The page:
Diane, in talking to Penny Chenery and playing this character, what was it like to bring this woman to life in this time period?

DIANE LANE: It was very surreal to spend time with the real Penny Chenery because, invariably, it’s unusual to spend time with somebody that you’re going to be bringing to the screen. It raises the stakes. Personally, I really wanted to make it a gratifying experience for her. As far as the times that the film took place in, and the glass ceiling that wasn’t even recognized as being there or being an issue, I don’t think that Penny ever saw herself in a vainglorious manner at all, representing any gender or any generation. From her point of view, it was rather a timeless story of her family business and doing what needed to be done to save it. She rose to the challenge and really inherited the mantle of that task. It was interesting to me because she’s such a strikingly handsome woman and you could spot her from across the racetrack with that hair. I think it was actually distracting to journalists. They said, “Hey, what are you doing here?,” and she would never stoop to being defensive. So, I take a page from her book and salute her for not letting this become an issue. It’s one for the history books where, with the patina of time, people can say, “Well, there’s a hero.”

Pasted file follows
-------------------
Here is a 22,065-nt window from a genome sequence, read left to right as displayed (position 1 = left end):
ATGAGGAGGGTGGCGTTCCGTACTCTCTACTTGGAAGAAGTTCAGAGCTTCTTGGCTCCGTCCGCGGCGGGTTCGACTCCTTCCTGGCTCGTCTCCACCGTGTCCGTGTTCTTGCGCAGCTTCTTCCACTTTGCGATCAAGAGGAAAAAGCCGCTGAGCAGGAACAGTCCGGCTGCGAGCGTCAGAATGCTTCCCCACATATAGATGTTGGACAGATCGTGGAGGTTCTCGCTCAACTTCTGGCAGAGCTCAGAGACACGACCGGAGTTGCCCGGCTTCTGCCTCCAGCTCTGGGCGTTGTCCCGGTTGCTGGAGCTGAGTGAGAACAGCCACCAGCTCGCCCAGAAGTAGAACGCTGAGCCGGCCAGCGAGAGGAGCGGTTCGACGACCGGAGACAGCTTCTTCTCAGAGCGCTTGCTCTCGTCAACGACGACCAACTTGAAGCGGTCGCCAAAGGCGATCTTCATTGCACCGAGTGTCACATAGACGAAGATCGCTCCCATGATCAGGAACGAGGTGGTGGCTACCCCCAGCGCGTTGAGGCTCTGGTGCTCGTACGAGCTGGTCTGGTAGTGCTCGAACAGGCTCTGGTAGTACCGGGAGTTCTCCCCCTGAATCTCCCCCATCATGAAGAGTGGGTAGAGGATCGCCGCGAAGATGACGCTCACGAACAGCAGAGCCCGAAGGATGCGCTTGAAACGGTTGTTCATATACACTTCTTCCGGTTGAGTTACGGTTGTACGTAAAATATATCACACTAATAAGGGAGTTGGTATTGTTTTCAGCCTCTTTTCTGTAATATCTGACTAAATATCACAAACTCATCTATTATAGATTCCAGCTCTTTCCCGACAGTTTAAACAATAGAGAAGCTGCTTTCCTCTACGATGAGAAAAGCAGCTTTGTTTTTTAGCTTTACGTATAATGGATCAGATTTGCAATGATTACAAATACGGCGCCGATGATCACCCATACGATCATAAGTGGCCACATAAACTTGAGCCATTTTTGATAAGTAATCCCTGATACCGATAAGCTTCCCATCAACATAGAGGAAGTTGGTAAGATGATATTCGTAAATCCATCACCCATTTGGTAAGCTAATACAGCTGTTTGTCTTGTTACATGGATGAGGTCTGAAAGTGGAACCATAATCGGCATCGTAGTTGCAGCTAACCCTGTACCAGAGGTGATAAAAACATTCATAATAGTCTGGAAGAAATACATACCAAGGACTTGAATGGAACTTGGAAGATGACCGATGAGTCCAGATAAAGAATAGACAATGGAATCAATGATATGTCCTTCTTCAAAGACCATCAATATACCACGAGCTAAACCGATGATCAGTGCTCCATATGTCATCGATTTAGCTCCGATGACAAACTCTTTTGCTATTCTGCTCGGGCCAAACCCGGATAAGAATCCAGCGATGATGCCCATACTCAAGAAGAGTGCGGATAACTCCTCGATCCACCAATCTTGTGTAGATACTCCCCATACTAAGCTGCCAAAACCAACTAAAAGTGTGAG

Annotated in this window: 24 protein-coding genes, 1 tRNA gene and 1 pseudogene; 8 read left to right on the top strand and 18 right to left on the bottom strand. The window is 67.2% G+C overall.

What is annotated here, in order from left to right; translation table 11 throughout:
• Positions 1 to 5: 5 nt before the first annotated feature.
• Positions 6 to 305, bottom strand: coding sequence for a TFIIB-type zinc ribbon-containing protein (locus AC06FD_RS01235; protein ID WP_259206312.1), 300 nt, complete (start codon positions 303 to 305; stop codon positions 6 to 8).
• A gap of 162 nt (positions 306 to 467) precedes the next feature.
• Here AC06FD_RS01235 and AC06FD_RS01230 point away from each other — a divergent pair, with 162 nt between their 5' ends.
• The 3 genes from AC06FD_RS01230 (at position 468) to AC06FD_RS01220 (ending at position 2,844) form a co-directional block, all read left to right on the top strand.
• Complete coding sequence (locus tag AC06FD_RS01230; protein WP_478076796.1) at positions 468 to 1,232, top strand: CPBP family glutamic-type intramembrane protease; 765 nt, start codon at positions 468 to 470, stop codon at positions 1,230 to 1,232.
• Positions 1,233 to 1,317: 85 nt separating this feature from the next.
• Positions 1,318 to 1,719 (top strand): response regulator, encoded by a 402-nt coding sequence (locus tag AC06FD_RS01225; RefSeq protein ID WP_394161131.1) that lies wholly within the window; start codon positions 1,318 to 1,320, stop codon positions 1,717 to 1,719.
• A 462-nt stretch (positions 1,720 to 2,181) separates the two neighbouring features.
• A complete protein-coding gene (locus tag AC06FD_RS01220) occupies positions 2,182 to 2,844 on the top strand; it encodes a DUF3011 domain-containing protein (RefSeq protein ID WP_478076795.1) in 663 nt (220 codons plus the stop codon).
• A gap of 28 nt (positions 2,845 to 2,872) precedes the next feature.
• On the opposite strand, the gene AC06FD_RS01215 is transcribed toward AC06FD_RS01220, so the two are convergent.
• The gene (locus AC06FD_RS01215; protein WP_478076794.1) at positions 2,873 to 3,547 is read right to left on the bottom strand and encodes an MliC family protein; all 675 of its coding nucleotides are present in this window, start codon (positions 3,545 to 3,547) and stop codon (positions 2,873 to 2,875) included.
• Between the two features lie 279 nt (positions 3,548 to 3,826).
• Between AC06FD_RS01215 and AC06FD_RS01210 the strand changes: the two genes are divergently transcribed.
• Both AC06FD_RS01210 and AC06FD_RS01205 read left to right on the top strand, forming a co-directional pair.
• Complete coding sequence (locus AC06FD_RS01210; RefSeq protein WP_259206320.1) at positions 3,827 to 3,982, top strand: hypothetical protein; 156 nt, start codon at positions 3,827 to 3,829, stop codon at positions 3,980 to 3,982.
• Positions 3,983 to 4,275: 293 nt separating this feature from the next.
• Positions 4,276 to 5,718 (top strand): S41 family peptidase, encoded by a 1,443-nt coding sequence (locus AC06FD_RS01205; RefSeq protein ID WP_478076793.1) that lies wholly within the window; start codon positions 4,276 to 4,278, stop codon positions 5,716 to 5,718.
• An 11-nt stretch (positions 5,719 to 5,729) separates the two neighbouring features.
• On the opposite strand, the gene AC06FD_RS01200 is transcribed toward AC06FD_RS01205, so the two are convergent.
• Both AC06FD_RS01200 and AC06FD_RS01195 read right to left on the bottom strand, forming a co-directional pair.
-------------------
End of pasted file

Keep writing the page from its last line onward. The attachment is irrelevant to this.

Diane and John, what were your biggest challenges in playing these roles?

JOHN MALKOVICH: For me, the challenge is always the same, which is to try to do something well. I don’t often think of that challenge in terms of playing a specific role. I think about, “What is your part in this film? What can you bring to it that will help the film, as a whole?” I can’t say there was a specific challenge beyond what’s normally in movies, which is that you have very little time and almost no rehearsal. There just isn’t the time. That’s not how they make movies.